THE MAJORITARIAN DIFFICULTY. Glenn Greenwald makes a very important point about yesterday's judicial decision in New Jersey:
The decision today is entirely consistent with the democratic will of New Jersey residents. The New Jersey legislature already enacted a domestic partnership bill two years ago which recognizes, and grants a whole array of marital rights to, same-sex couples. But the way the laws were written, some rights were still assigned only to "married" couples. The court decision today simply requires that those same-sex partnerships have all of the rights which are given to married couples. But New Jersey voters, through their representatives, already approved of recognition of same-sex relationships two years ago.
Those who see a major backlash from the judicial ruling seem to assume that such decisions are counter-majoritarian. But civil unions have majority support in the country, and in New Jersey civil unions are supported by an almost two-to-one margin. Whether the decision is right or wrong, it cannot be wrong because it's inconsistent with majority opinion in the state.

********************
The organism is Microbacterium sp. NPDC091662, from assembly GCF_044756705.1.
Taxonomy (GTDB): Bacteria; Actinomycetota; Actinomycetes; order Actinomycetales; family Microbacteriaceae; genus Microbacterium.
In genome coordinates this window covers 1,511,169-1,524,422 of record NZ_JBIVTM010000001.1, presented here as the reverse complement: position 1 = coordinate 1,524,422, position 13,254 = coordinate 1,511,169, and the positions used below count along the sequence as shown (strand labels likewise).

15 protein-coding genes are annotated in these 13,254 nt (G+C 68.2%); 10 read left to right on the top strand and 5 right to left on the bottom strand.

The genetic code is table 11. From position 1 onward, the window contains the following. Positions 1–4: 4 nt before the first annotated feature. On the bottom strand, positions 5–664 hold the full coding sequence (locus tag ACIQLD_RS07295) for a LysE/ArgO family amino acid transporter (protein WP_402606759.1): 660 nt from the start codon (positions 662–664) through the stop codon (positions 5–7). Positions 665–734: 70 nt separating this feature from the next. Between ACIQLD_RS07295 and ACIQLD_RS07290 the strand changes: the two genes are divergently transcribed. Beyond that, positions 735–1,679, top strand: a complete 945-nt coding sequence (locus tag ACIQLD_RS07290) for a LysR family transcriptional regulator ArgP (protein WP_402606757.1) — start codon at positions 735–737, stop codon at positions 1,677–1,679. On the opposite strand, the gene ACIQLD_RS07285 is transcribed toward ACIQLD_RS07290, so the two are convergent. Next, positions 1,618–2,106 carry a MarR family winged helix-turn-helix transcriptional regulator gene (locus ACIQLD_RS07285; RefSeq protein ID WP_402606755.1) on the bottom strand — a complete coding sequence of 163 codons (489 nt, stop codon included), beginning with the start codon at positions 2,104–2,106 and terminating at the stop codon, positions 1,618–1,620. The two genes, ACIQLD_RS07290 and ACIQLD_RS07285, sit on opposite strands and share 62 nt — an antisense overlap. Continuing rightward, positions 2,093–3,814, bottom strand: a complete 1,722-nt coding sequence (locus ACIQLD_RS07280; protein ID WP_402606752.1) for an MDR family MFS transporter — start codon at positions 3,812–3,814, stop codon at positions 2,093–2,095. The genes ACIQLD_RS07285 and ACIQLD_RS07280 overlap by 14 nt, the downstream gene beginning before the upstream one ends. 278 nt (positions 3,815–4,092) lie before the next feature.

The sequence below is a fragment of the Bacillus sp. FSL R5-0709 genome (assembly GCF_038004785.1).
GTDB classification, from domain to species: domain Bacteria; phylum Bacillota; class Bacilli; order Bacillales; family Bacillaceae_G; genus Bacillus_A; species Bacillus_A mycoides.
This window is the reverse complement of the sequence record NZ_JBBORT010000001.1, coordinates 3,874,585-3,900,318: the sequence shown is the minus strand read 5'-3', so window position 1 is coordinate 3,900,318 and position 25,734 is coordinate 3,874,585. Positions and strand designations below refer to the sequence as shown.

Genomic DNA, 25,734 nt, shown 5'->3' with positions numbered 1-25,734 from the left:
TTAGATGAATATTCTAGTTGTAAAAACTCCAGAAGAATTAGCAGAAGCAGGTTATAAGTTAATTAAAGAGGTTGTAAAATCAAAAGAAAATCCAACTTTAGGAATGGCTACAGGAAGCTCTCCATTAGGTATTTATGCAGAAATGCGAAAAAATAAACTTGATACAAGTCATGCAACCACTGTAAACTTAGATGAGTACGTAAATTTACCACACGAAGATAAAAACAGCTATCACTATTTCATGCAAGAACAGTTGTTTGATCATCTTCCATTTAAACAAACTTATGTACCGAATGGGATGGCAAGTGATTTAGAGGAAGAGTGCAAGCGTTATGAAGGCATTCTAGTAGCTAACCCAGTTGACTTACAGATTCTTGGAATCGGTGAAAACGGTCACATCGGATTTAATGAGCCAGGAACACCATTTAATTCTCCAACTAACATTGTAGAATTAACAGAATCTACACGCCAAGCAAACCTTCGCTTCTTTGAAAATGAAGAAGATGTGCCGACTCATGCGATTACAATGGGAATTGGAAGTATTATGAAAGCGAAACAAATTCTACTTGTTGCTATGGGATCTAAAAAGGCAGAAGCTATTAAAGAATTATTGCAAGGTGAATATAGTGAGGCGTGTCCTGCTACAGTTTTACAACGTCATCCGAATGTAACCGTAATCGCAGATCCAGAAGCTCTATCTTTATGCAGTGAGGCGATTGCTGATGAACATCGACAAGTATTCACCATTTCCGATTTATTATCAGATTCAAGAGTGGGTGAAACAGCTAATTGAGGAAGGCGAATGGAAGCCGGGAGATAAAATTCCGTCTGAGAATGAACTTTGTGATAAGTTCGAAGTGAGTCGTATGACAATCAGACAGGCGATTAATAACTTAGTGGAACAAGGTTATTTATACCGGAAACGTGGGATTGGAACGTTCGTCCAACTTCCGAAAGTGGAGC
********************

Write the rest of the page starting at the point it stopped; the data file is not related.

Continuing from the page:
Speaking of which, I would be interested in a more robust explanation of why nominal supporters of gay marriage such as Eugene Volokh and Glenn Reynolds oppose these judicial decisions, which are based on a perfectly plausible (although contestable, and opposed by precedent) reading of equal protection clauses. It certainly can't be a general commitment to judicial deference to the legislatures in cases where the constitutional text is ambiguous--when the Supreme Court deferred to state legislatures in Kelo, for example, Reynolds and Volokh strongly disagreed, arguing that the Supreme Court should adopt a plausible (but contestable, and opposed by precedent) reading of the takings clause that would have the federal courts use a broad conception of "public use" to trump the judgments of elected officials. And there's certainly no evidence that this decision will be unpopular among the citizens of New Jersey. Somehow, I suspect that if the marriage rights of heterosexual law professors rather than gay people were being arbitrarily denied, this concern with procedures would suddenly vanish.